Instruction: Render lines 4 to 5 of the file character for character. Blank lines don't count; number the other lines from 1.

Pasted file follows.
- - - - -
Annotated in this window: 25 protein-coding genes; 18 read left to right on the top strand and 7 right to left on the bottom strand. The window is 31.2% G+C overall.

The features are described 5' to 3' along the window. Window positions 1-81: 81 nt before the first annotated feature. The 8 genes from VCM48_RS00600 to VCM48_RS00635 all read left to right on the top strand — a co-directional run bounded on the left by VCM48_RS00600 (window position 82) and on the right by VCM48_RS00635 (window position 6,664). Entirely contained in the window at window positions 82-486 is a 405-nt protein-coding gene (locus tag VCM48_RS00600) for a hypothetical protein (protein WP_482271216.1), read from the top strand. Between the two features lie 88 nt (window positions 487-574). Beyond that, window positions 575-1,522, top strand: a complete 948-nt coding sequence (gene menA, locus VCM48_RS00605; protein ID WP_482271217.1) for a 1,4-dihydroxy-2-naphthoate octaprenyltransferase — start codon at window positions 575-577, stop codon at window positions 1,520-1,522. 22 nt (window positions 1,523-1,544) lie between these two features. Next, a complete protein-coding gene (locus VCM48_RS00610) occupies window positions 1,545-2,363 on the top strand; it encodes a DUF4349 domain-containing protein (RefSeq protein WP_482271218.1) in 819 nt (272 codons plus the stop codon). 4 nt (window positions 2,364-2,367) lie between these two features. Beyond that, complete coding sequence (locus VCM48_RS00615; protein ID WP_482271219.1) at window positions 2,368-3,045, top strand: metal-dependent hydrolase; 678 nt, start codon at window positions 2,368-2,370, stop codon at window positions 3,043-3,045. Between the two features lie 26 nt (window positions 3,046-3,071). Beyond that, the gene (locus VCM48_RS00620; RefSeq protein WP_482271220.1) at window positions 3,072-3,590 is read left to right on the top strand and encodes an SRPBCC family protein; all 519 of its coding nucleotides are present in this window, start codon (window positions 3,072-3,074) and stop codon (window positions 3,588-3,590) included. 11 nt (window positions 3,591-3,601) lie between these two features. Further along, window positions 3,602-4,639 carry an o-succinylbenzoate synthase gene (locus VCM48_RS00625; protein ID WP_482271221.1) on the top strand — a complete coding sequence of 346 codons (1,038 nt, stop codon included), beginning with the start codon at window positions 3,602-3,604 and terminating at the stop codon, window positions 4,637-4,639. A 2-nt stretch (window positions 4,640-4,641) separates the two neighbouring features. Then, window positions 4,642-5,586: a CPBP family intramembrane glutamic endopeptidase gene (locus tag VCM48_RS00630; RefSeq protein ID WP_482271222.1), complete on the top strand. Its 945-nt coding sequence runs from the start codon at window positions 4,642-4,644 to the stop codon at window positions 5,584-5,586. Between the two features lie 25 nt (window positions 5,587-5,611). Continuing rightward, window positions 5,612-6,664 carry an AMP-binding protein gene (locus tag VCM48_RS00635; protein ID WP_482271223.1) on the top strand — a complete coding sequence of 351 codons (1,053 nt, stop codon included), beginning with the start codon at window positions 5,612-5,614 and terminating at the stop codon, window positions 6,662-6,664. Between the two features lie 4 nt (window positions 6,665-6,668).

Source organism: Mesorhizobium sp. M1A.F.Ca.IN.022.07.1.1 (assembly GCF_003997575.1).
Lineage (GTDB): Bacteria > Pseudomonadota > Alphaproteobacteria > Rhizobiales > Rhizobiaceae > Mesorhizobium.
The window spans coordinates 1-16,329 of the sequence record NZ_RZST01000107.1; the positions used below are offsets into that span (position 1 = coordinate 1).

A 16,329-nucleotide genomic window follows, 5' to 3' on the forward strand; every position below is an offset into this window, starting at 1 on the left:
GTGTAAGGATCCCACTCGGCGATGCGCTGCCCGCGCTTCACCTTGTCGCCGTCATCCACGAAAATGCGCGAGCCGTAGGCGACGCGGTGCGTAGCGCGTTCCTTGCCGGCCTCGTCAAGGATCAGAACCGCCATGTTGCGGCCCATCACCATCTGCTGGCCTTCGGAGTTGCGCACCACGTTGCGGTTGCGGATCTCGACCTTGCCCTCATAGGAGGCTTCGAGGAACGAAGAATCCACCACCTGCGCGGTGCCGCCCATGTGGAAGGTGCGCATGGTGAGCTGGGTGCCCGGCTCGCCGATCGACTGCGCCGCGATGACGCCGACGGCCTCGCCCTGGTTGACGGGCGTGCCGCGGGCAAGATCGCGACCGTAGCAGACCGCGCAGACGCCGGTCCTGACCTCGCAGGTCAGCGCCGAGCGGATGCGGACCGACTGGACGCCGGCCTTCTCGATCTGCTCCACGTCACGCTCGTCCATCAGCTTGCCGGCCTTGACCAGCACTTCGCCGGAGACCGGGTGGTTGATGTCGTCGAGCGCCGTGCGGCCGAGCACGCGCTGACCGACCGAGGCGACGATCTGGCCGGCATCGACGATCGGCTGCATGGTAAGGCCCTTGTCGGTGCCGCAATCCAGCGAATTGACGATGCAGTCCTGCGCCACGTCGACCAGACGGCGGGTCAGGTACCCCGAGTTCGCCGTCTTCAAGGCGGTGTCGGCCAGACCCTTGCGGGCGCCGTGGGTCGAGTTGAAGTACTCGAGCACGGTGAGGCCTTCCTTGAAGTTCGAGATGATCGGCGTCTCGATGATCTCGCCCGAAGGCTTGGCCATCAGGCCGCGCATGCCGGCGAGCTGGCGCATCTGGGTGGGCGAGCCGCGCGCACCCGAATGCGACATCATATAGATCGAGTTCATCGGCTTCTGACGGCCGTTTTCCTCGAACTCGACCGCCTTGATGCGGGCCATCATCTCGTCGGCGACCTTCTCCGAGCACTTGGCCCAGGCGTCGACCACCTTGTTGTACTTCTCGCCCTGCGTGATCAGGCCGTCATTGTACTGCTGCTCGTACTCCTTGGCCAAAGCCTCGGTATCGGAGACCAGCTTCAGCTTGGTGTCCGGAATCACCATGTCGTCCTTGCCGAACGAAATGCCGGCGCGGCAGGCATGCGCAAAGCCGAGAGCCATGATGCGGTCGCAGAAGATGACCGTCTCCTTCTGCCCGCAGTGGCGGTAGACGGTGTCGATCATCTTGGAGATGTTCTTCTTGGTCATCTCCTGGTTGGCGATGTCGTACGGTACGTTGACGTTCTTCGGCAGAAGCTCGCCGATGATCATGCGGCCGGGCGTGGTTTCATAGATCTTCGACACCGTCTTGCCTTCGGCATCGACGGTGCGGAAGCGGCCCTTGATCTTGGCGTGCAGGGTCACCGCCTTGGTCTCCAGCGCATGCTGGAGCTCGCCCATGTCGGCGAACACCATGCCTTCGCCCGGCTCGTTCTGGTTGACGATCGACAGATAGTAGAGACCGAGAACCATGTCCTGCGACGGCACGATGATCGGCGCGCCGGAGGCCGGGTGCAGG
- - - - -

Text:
Lineage (GTDB): Bacteria > Pseudomonadota > Alphaproteobacteria > Rhizobiales > Rhizobiaceae > Mesorhizobium.
The window spans coordinates 1-16,329 of the sequence record NZ_RZST01000107.1; the positions used below are offsets into that span (position 1 = coordinate 1).